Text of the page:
AUTO MOAI:With Buoy, I wanted to paint about human relationships and distance, so I created these works based off of photos I took on my iPhone while hanging out with people. People can’t prove their own existence unless someone else is standing in front of them, right? In that way, I think even though the person in front of me is the one in the picture, you could say that I, the photographer, am also in the picture. Also, the people in the picture look like they’re people who passed away, even though they’re alive. I was reminded of what people in the old days used to say about a photograph stealing your soul. The perspective of a buoy, the theme of this exhibition—the feeling of not knowing what’s the sea and what’s the shore, what’s here and what’s there—is connected to that. I think that’s why the people in the paintings look like ghosts.

――Is the method of painting from photographs something you’ve been doing for a while?

AUTO MOAI:No, this is my first time doing it. It was interesting to see how even though they’re a scene from real life, when you make it into a painting, the difference between reality and art grows. Even if it’s a regular picture taken on my iPhone, it transforms into a work of art when it’s reconstructed into a painting. I’d like to keep experimenting with this method.

――In Buoy, you also have some monochrome pieces and sculptures in addition to your color works.

AUTO MOAI:I thought it’d be nice if people had a variety of things to look at. Some of the monochrome works were bases for the color paintings, and these were painted from photographs too. Regarding the sculpture, I created one for Tacking City Nihonbashi in 2019, and I thought that next time, I wanted to create three-dimensional pieces using different materials. So I created one for this exhibition.

――Do you want people to feel a certain way or see something in a certain way when they look at your work?

AUTO MOAI:I want people to enjoy it however they like. Whether you like the colors, or the animal in the picture looks like your pet, or a place looks like somewhere you know, or you imagine the feeling of the person in the painting…it’s up to the viewer to feel however they want. All of my work has personal meaning, but when people look at my work, I hope that they interpret it in their own way, and notice something or gain new perspective. I always believe that should be the role of the work, and once the piece is out of my hands, it belongs to the viewers.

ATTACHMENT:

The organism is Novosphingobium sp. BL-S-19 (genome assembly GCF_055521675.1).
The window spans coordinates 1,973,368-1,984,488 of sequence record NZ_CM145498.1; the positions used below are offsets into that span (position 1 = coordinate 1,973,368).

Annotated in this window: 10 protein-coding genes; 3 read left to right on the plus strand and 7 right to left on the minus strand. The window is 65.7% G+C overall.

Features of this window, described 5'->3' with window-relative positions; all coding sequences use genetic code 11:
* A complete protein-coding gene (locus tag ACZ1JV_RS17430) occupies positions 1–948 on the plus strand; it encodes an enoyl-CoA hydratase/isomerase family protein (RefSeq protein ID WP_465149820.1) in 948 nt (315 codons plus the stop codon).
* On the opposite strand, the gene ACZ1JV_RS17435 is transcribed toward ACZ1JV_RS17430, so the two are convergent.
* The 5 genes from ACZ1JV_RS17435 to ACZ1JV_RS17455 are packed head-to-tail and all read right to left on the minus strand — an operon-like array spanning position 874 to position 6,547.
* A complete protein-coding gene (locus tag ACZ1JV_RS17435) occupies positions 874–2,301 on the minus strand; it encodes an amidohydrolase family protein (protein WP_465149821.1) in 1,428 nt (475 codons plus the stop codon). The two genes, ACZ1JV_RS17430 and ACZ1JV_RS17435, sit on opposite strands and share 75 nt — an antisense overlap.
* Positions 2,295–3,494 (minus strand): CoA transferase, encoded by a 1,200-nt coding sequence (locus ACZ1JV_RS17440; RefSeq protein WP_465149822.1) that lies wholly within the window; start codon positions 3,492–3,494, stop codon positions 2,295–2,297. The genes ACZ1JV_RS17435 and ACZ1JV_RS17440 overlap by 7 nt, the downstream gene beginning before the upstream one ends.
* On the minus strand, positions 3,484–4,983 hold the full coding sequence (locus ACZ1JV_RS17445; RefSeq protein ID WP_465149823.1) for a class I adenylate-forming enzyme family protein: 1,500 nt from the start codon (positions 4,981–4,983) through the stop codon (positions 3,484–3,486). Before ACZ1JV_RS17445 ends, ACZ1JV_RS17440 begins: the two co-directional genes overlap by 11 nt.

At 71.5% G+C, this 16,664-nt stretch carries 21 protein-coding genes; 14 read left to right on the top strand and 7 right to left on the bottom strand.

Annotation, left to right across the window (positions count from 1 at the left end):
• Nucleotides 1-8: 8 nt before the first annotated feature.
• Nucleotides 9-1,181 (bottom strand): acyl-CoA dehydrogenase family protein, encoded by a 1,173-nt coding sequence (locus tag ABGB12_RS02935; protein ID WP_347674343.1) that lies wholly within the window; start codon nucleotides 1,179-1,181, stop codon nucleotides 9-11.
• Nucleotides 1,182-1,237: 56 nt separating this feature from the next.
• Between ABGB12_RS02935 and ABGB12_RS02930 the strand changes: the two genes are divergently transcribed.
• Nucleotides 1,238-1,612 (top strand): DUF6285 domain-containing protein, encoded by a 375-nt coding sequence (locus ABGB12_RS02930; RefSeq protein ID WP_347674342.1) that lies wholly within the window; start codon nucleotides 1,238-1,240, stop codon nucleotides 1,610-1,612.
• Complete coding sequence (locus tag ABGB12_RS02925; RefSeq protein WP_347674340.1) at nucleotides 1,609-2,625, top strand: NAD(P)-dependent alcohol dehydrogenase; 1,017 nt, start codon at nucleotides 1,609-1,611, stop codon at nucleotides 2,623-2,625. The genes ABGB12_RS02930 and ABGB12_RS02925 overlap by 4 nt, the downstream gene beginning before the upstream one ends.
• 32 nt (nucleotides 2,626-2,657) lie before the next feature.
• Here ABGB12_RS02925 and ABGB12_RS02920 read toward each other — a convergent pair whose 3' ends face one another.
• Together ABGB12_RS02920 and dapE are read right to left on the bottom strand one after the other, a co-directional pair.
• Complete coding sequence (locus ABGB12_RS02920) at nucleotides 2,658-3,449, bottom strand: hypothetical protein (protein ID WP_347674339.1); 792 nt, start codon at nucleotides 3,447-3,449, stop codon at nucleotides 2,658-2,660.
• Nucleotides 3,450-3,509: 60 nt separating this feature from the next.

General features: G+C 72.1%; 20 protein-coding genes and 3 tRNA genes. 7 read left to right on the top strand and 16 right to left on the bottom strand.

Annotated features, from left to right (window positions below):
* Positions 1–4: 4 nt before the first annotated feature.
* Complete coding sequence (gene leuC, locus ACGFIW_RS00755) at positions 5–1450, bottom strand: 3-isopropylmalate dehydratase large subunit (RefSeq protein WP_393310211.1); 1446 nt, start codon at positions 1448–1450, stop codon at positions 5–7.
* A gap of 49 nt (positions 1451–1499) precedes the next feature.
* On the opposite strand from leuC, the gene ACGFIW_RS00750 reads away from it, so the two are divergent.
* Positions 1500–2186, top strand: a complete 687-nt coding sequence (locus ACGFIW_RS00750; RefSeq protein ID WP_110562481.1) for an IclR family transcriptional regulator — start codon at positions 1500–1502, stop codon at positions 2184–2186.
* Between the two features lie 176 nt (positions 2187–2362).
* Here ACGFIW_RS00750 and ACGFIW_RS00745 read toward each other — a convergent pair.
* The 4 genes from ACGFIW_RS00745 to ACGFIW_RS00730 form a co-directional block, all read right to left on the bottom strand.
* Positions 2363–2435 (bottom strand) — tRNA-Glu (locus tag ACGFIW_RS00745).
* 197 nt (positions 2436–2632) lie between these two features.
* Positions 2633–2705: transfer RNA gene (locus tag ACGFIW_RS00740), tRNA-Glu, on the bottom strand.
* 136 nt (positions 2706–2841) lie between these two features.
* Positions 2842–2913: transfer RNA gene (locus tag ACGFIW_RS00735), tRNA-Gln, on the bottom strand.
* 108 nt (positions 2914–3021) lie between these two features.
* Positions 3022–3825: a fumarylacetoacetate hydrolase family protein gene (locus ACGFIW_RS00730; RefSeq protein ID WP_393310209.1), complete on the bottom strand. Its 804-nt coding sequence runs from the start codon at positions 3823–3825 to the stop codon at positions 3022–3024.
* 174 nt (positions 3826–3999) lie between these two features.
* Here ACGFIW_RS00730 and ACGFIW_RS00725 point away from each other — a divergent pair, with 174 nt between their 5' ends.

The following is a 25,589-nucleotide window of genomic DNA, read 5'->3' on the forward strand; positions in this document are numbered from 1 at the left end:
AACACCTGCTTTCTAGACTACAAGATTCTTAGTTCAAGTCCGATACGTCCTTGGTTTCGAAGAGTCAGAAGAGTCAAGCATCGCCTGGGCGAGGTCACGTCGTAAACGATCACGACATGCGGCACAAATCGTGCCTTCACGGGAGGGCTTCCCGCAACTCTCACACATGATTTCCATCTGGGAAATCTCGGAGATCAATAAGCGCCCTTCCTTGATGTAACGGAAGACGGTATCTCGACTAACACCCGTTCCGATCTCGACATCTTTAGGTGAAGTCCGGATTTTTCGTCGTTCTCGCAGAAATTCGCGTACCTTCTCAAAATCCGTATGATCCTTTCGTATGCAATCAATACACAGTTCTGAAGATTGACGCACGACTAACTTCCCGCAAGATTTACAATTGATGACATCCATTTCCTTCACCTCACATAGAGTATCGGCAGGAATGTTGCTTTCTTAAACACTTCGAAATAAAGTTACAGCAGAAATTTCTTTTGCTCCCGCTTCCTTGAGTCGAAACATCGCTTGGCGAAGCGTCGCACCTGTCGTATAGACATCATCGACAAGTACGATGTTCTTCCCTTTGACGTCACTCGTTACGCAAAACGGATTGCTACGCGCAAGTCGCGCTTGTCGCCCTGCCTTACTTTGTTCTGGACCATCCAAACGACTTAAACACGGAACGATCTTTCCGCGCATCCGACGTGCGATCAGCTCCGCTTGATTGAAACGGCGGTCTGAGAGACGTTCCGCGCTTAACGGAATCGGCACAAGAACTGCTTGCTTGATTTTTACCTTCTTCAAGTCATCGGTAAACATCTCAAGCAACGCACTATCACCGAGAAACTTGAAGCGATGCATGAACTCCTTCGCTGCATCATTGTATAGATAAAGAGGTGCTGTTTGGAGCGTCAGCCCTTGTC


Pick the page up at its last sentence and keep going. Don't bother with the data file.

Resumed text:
――Do you have any plans or things you’d like to try in the future?

AUTO MOAI:I’d like to keep working on my current series [painting from photographs]. With regards to three-dimensional pieces, I’d like to do that if the opportunity arises. I think it’d be nice to create something a bit bigger next time. Also, to the extent that it’s possible, I’d like to challenge myself to try animation or something I’ve never done. Personally, I think two-dimensional pieces are my favorite, but maybe there’s something else I could get into. I won’t know until I try.


AUTO MOAI is an artist working in Japan around the theme of anonymity. AUTO MOAI depicts the relationships between people who are tacitly connected to each on the streets, which are hard to visualize, with faceless people. His main work includes the exhibition Permanent Boredom (TAV GALLERY, Tokyo, 2019), an 8m sculpture at Tacking City Nihonbashi (Tokyo, 2019), a 300-page collection of drawings, Endless Beginning (Funshosha, 2018), and ANGEL (Parco Publishing, 2019), a collection of drawings celebrating the reopening of Shibuya PARCO.

Photography Kentaro Oshio

Translation Aya Apton


Takahiro Fujikawa

Born in Kanagawa Prefecture, Japan, in 1980. After graduating from the Faculty of Environment and Information Studies at Keio University, he worked at a publishing company, a fashion oriented broadcasting channel, and an advertising production company before going independent in 2017. He plans, edits, writes, and produces various contents. He joined the TOKION editorial department as a contributing editor from August 2020.